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Publisher Description

Race Under Reconstruction in German Cinema investigates postwar racial formations via a pivotal West German film by one of the most popular and prolific directors of the era. The release of Robert Stemmle's Toxi (1952) coincided with the enrolment in West German schools of the first five hundred Afro-German children fathered by African-American occupation soldiers. The didactic plot traces the ideological conflicts that arise among members of a patrician family when they encounter an Afro-German child seeking adoption, herein broaching issues of integration at a time when the American civil rights movement was gaining momentum and encountering violent resistance.

Perceptions of 'Blackness' in Toxi demonstrate continuities with those prevailing in Wilhelmine Germany, but also signal the influence of American social science discourse and tropes originating in icons of American popular culture, such as Uncle Tom's Cabin, Birth of a Nation, and several Shirley Temple films. By applying a Cultural Studies approach to individual film sequences, publicity photos, and press reviews, Angelica Fenner relates West German discourses around race and integration to emerging economic and political anxieties, class antagonism, and the reinstatement of conventional gender roles.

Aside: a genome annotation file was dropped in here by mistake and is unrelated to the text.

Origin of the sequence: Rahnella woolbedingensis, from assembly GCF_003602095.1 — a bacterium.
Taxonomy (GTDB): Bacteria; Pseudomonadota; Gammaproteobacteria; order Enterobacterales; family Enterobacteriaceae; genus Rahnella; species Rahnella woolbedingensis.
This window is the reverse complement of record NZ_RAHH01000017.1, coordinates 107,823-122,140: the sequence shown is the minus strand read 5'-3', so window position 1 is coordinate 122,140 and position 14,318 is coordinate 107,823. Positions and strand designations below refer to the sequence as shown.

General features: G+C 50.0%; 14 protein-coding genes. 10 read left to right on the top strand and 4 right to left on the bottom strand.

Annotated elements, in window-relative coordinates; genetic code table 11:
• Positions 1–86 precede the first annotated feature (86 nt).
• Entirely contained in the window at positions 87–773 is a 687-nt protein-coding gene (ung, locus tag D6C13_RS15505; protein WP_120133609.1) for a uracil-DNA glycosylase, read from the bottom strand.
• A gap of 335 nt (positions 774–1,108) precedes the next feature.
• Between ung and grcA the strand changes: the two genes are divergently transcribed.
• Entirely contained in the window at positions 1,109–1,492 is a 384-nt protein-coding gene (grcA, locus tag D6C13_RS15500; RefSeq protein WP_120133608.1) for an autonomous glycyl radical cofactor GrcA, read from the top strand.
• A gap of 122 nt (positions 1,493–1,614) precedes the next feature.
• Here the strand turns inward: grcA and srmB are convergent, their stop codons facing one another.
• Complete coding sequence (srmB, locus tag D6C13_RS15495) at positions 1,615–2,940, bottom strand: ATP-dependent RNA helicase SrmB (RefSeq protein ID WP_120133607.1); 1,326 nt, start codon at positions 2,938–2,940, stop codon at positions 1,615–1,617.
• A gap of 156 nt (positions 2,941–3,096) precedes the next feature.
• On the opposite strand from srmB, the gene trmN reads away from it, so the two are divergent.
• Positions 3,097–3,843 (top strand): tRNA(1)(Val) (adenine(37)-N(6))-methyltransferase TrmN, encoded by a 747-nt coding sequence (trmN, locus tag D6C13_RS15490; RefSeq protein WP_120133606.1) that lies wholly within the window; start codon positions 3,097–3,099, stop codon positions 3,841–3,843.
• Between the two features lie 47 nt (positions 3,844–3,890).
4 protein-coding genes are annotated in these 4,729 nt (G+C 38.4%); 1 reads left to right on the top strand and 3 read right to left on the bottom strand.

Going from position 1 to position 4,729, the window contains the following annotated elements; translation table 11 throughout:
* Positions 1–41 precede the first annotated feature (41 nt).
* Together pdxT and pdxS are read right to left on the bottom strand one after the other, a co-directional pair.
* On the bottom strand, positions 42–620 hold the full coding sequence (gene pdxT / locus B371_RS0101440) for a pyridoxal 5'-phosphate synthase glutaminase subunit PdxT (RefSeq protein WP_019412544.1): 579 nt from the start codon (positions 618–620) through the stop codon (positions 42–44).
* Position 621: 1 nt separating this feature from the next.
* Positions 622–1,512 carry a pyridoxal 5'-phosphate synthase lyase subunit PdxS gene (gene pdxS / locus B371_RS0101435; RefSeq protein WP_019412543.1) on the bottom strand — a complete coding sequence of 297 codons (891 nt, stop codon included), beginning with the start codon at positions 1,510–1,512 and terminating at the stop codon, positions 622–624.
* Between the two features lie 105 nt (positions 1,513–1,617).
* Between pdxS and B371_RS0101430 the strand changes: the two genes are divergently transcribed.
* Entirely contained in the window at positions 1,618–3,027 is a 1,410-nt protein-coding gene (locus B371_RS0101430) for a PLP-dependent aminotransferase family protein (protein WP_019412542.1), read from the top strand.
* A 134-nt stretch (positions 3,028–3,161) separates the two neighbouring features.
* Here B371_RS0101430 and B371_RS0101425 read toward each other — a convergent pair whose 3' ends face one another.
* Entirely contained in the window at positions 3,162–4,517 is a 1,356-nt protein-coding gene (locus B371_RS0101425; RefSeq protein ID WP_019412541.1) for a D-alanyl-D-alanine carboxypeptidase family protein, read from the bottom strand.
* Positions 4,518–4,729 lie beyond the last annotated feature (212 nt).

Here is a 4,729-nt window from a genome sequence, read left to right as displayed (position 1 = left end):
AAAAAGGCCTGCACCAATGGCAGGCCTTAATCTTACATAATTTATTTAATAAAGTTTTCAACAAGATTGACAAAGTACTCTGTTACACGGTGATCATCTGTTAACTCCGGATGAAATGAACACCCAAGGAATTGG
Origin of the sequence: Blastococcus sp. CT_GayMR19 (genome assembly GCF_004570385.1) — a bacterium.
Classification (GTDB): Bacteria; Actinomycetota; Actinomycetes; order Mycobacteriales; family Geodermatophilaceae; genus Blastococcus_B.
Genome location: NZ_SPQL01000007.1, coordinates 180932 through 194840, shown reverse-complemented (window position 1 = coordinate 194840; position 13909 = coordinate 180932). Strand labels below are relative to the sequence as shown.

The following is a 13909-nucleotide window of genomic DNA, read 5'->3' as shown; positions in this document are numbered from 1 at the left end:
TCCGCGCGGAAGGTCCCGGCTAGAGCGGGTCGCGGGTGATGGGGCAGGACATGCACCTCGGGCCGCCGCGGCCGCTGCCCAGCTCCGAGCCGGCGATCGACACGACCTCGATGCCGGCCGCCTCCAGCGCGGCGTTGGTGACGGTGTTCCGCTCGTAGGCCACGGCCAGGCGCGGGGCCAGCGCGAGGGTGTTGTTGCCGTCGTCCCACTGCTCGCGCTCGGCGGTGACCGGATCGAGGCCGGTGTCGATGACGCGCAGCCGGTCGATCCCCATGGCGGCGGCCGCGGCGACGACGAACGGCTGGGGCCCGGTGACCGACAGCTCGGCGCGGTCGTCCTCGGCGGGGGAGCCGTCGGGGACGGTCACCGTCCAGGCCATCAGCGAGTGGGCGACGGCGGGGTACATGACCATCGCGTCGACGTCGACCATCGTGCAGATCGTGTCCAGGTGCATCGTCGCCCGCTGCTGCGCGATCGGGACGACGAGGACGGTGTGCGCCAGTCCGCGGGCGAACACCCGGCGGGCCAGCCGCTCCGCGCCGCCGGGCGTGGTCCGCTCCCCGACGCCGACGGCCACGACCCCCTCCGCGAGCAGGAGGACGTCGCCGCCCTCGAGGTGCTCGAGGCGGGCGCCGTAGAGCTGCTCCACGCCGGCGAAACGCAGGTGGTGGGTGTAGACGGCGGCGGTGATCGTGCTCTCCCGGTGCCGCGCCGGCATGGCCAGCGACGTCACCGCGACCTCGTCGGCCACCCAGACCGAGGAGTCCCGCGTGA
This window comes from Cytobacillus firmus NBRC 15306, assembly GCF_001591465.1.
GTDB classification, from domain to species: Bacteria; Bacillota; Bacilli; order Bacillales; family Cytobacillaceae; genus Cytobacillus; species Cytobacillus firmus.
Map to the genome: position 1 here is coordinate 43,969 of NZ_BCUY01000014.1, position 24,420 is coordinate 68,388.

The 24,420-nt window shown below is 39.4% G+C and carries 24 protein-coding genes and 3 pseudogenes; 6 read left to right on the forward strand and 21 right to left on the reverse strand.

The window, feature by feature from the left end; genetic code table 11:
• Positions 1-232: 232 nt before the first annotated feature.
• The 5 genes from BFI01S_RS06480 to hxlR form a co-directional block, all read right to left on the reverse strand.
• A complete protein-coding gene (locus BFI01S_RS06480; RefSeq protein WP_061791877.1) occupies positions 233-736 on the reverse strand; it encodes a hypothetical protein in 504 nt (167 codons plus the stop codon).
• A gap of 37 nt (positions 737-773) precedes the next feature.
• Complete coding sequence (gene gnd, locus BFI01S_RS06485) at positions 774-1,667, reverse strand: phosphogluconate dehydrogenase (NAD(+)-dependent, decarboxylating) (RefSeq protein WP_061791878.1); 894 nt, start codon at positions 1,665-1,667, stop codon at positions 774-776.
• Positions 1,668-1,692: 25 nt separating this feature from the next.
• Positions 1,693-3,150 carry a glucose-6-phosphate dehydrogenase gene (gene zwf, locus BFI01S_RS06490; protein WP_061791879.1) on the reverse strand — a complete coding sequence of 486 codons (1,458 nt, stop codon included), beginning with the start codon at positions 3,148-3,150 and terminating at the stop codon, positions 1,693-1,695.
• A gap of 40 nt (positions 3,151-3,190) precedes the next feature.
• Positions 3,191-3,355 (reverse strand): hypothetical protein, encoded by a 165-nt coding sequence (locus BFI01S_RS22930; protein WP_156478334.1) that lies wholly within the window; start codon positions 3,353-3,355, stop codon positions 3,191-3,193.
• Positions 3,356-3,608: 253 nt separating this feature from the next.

The film Toxi is now available on DVD from the DEFA Film Library.

GENRE
Arts & Entertainment
RELEASED
2011
June 11
LANGUAGE
EN
English
LENGTH
288
Pages
PUBLISHER
University of Toronto Press, Scholarly Publishing Division
SELLER
University of Toronto Press
SIZE
9.3
MB